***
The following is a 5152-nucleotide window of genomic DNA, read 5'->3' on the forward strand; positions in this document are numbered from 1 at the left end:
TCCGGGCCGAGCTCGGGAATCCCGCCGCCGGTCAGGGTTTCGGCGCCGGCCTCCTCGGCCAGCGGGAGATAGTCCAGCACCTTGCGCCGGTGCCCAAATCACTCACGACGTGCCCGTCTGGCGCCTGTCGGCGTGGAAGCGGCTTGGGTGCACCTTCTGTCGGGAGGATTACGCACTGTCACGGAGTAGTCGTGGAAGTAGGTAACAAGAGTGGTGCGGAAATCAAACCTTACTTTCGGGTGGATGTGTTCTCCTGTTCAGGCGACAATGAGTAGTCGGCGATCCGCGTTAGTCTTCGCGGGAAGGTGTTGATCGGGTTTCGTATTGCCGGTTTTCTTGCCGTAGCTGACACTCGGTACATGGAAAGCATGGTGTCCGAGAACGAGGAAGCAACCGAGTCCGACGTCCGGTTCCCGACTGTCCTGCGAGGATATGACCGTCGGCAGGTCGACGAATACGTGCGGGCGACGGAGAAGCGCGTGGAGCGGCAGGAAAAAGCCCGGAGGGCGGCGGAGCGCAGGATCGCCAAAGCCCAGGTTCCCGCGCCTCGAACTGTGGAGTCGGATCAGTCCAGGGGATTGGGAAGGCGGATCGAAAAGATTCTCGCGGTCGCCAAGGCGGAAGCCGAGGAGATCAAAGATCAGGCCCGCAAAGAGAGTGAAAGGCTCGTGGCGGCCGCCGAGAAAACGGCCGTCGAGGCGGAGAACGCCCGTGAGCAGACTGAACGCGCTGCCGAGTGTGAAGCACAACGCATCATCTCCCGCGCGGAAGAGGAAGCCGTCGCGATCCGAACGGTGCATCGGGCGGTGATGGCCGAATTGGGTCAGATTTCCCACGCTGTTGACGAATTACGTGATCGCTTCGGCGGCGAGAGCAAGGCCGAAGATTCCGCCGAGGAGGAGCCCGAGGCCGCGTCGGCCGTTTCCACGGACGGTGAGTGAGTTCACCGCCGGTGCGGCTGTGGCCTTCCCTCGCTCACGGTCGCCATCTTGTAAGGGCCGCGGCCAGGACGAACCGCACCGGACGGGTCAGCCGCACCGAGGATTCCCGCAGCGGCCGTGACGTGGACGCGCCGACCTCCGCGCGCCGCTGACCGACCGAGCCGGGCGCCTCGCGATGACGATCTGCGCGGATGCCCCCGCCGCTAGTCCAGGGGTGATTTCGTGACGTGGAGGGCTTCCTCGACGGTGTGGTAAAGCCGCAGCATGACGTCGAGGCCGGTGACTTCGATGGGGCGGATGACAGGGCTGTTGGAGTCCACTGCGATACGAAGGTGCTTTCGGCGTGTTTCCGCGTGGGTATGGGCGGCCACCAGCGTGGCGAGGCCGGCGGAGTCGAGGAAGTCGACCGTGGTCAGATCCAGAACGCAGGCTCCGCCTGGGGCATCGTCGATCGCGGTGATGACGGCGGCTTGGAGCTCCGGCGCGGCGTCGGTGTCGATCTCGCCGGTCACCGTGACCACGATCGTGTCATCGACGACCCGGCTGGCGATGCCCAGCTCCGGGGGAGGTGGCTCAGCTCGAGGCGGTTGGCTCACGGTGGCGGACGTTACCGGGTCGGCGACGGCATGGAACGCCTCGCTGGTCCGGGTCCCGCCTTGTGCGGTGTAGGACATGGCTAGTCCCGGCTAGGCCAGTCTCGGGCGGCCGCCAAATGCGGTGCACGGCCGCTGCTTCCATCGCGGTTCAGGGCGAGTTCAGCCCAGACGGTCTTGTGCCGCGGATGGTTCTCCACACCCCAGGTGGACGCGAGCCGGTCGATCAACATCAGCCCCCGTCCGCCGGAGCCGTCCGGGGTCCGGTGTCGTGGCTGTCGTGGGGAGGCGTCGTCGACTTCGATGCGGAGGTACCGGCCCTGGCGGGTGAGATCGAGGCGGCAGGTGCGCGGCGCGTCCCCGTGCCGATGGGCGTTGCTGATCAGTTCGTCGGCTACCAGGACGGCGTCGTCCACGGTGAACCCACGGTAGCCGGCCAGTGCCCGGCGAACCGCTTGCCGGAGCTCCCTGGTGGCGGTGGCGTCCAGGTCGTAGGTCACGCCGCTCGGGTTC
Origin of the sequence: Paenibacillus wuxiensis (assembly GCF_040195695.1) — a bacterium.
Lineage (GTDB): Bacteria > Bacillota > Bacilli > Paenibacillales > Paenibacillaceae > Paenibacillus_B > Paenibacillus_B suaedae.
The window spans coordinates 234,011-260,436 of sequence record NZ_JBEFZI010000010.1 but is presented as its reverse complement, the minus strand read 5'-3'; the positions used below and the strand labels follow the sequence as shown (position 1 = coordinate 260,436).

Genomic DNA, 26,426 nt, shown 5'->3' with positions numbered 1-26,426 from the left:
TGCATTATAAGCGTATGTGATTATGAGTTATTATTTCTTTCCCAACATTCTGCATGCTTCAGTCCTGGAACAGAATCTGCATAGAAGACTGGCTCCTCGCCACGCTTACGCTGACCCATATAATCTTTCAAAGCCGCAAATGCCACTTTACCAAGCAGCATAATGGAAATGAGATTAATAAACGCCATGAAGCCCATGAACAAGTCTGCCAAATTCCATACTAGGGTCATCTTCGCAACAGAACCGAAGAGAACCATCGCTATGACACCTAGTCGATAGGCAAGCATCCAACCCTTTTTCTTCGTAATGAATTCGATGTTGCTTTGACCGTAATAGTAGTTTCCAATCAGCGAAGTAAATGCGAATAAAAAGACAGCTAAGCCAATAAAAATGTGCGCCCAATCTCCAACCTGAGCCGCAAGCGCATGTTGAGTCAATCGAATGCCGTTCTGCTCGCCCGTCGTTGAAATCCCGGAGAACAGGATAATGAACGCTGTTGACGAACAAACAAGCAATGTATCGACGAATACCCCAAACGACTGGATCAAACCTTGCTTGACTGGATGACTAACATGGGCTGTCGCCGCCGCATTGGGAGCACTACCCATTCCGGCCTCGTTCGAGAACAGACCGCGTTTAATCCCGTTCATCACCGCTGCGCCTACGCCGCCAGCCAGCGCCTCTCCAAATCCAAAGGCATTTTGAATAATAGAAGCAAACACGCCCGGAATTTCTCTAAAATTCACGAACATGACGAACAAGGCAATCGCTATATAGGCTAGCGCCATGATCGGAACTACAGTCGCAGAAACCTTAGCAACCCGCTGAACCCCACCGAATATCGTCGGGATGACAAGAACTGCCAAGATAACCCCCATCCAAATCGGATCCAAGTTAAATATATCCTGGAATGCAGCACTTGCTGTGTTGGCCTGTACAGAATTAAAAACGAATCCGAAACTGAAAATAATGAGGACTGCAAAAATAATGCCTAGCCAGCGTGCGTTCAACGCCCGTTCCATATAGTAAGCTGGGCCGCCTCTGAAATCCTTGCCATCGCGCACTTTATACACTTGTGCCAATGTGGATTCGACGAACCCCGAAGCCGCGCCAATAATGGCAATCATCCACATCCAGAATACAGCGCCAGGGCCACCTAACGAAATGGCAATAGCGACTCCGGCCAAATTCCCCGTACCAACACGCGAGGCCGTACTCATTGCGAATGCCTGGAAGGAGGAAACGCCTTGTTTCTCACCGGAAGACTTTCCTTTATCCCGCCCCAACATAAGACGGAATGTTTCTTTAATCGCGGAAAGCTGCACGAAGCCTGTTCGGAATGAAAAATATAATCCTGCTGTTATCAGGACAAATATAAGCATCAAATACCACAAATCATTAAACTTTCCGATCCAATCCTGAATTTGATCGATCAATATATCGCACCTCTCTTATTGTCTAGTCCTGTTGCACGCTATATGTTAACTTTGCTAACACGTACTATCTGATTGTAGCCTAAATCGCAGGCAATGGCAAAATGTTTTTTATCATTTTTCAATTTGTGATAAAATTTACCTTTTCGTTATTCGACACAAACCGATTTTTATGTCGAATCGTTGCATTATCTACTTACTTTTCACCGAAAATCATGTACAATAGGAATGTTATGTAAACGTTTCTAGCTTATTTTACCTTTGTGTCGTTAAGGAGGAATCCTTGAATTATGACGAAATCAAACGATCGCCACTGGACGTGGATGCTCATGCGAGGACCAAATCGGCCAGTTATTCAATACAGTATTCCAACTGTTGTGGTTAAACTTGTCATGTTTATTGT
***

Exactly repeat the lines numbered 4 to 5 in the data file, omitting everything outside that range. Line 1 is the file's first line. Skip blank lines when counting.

Lineage (GTDB): Bacteria > Bacillota > Bacilli > Paenibacillales > Paenibacillaceae > Paenibacillus_B > Paenibacillus_B suaedae.
The window spans coordinates 234,011-260,436 of sequence record NZ_JBEFZI010000010.1 but is presented as its reverse complement, the minus strand read 5'-3'; the positions used below and the strand labels follow the sequence as shown (position 1 = coordinate 260,436).